- Establish and maintain a bird sanctuary.
- Find out which birds, animals, and fish are native to your area. Write an article on the importance of maintaining proper balance between man and nature. Take steps to maintain habitat areas for this wildlife.
KAB Week developed from eleven consecutive years' observances of KAB Day. It originated in 1971 as "Scouting Keep America Beautiful Day." KAB Day was eventually extended to a weeklong observance (usually the fourth week of April). Millions of citizens across the nation participate each year.
Public Lands Day
Public Lands Day involves citizen volunteers in cleaning and maintaining nearby public lands. This event falls annually on the Saturday following Labor Day. The purpose of Public Lands Day is to instill a sense of pride and ownership among citizens through hands-on participation in continuing education and improvement projects on public properties.
Getting the Patch
Scouts must complete the Hometown U.S.A. Award application form and present it to their Scoutmaster or troop advancement chairman.
In order to qualify for the award, Scouts must have successfully completed the requirements as outlined. The troop advancement chairman will know which merit badges each Scout needs in order to qualify.
It is suggested that the community service project be under the overall direction of a natural resources professional or other qualified adult supervisor. After completing the project, the adult supervisor should sign a statement that the project has been completed and meets the requirements of the project sponsor.
Resources for Hometown U.S.A. Award
The following is a list of organizations and the free brochures that may be obtained to assist Boy Scouts in earning the required merit badges included in the Hometown U.S.A. Award.
American Society of Landscape Architects
Write: American Society of Landscape Architects
636 Eye Street, NW
Washington, DC 20001-3736
Web address: http://www.asla.org
Keep America Beautiful Inc.
- Community Cleanup
- Tips for Preventing Litter in Your Community
- Take Care of America
- Wise Waste Handling Tips
- Fact sheets on recycling, municipal solid waste
Write: Keep America Beautiful Inc.
1010 Washington Boulevard
Stamford, Connecticut, USA 06901
Web address: http://www.kab.org
National Gardening Association
- Digging Deeper: Integrating Youth Gardens Into Schools and Communities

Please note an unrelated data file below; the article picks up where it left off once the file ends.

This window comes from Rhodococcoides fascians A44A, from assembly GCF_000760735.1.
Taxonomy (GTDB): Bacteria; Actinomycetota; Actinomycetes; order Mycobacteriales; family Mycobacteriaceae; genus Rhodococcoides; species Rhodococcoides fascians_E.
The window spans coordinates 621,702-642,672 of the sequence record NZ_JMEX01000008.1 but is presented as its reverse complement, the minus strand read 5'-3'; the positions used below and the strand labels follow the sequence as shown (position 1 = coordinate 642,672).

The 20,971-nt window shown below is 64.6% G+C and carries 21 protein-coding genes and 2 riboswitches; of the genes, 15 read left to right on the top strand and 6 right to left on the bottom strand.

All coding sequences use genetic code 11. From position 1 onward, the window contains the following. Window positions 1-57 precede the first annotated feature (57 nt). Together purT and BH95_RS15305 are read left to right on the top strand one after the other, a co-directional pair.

- Sowing the Seeds of Success
The National Gardening Association (NGA) also hosts a grant program which presents more than 300 grants to qualified youth gardening projects. Grant packages include approximately $750 worth of tools, seeds, NGA manuals and other gardening equipment and supplies. Materials about this program include National Gardening Grant Applications. The application deadline is November 1.
Write: National Gardening Association
180 Flynn Avenue
Burlington, VT 05401
Phone: 800-LETSGRO (538-7476)
Web address: http://www.garden.org
U.S. Department of Agriculture—Natural Resources Conservation Servicen
- Backyard Conservation
- Going Wild With Soil and Water Conservation
- Conservation and the Water Cycle
- Soil Erosion by Wind
- Soil Erosion by Water
- What Is a Watershed?
Write: Conservation Communications
Natural Resources Conservation Service
U.S. Department of Agriculture
P.O. Box 2890
Washington, DC 20013
Web address: http://www.nrcs.usda.gov
U.S. Department of the Interior—Fish and Wildlife Service
- For the Birds
- Why Save Endangered Species?
- National Wildlife Refuges: A Visitor's Guide
Write: U.S. Department of the Interior
Fish and Wildlife Service
1849 C Street, NW
Washington, DC 20240
Web address: http://www.fws.gov
Within their local communities, Boy Scouts may contact the following:
- Consultants—naturalists, park rangers, refuge managers, biologists, foresters, 4-H extension agents, science teachers, librarians, policemen, KAB coordinators
- Groups—parks and recreation department, wildlife refuges, sanitation department, recycling center, nature or science center, state fish hatchery, soil and water conservation or natural resources district